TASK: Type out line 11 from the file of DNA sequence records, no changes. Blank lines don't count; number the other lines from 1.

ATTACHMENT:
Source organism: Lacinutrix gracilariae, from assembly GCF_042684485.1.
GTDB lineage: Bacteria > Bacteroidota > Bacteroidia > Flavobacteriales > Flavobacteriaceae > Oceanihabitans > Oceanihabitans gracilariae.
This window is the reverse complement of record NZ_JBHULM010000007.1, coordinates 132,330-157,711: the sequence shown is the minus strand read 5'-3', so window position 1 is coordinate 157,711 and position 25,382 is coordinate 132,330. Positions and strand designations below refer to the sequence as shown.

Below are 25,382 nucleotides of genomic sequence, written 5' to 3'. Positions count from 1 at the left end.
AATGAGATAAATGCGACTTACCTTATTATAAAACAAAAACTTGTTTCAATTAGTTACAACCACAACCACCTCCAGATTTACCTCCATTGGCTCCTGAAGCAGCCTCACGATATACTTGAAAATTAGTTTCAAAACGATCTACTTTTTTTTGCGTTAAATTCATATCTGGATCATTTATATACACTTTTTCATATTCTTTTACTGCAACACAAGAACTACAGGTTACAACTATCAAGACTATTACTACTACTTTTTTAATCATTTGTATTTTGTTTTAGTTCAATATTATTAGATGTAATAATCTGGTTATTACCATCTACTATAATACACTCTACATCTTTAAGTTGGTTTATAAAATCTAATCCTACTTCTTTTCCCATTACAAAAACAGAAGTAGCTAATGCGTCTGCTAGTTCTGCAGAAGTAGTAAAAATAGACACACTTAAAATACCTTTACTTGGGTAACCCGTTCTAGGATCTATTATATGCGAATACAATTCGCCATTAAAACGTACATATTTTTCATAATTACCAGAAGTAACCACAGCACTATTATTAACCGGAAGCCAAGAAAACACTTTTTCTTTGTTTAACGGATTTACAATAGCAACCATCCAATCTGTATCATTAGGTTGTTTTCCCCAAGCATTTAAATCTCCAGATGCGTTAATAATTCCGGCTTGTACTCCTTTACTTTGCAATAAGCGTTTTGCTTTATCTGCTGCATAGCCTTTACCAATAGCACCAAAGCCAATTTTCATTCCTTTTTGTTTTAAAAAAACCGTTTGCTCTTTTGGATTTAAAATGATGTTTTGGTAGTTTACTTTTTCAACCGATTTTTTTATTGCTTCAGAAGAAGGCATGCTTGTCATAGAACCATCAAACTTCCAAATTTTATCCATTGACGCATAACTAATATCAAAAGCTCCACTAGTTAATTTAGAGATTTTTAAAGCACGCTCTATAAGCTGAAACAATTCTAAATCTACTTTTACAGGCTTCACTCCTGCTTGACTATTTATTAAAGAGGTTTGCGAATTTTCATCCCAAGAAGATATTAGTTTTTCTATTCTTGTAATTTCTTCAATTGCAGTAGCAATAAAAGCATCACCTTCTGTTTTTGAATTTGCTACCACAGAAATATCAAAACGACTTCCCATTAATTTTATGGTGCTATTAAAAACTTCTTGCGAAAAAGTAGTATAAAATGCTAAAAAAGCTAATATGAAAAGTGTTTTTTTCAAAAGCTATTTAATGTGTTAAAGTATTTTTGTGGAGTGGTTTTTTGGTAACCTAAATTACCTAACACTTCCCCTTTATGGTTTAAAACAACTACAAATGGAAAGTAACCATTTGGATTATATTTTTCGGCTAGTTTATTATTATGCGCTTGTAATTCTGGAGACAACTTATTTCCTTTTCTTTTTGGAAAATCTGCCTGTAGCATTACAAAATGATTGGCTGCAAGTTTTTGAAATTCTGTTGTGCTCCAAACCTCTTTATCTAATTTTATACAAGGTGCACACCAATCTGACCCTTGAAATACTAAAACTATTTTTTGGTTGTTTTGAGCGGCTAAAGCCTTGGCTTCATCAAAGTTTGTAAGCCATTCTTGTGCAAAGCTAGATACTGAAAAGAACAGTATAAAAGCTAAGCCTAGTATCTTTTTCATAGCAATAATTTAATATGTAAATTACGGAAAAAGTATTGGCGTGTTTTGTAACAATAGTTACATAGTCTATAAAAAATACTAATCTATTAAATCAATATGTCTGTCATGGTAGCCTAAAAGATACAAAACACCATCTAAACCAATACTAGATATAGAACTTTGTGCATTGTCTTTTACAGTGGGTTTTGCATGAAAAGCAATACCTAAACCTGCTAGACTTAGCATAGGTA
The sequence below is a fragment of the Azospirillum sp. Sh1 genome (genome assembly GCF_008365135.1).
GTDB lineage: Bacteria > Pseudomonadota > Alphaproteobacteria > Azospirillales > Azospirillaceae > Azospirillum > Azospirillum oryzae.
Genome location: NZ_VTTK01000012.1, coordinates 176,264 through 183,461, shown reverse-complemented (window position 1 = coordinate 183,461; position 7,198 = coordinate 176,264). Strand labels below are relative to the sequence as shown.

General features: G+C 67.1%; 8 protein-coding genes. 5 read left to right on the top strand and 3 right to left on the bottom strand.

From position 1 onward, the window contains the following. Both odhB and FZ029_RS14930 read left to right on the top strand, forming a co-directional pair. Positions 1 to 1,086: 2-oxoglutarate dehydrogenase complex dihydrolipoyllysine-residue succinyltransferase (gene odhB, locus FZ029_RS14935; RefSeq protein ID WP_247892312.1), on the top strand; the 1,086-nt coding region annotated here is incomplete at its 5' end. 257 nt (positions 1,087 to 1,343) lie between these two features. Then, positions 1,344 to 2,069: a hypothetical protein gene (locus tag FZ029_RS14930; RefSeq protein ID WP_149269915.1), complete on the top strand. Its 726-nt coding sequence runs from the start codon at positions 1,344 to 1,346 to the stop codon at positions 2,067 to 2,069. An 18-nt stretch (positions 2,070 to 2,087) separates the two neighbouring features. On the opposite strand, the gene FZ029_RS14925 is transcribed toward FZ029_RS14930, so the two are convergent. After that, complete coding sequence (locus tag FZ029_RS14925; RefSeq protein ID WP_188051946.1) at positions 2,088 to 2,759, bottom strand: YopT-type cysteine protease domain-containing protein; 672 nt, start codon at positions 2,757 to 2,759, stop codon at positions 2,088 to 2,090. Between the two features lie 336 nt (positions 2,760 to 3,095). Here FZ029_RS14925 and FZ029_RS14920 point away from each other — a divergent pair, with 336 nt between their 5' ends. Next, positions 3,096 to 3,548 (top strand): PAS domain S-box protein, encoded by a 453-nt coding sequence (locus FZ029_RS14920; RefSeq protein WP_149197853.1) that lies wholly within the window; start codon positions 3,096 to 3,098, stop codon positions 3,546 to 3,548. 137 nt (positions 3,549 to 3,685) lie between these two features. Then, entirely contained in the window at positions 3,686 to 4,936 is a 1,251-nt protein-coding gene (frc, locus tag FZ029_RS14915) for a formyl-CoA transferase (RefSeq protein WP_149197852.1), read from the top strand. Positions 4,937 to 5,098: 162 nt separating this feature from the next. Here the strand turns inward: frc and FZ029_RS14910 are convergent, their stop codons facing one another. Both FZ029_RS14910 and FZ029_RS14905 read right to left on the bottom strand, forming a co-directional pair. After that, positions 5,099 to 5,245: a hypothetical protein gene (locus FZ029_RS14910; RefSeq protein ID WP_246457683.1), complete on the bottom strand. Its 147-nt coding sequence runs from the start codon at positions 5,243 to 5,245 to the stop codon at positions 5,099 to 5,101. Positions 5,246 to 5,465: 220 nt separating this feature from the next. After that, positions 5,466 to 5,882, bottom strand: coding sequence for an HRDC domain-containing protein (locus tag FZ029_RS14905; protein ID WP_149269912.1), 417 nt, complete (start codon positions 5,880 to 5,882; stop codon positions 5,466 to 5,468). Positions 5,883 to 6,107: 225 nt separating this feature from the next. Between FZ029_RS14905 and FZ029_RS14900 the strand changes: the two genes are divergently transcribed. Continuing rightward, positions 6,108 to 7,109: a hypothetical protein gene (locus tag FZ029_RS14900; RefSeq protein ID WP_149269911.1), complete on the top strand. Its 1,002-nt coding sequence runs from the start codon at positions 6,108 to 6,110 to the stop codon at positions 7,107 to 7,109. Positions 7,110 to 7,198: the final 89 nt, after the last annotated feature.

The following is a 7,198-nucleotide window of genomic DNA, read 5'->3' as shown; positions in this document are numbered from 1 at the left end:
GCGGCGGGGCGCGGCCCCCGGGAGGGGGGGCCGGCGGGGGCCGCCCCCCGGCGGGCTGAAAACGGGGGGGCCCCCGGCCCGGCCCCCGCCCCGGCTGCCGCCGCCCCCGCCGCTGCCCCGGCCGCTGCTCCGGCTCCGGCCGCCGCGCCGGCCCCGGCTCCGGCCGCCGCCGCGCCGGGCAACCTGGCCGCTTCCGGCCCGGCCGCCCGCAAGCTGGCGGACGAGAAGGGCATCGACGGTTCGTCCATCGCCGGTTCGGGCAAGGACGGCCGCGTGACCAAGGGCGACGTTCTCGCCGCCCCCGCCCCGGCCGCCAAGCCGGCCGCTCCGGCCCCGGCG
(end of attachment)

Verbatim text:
The following is a 7,198-nucleotide window of genomic DNA, read 5'->3' as shown; positions in this document are numbered from 1 at the left end: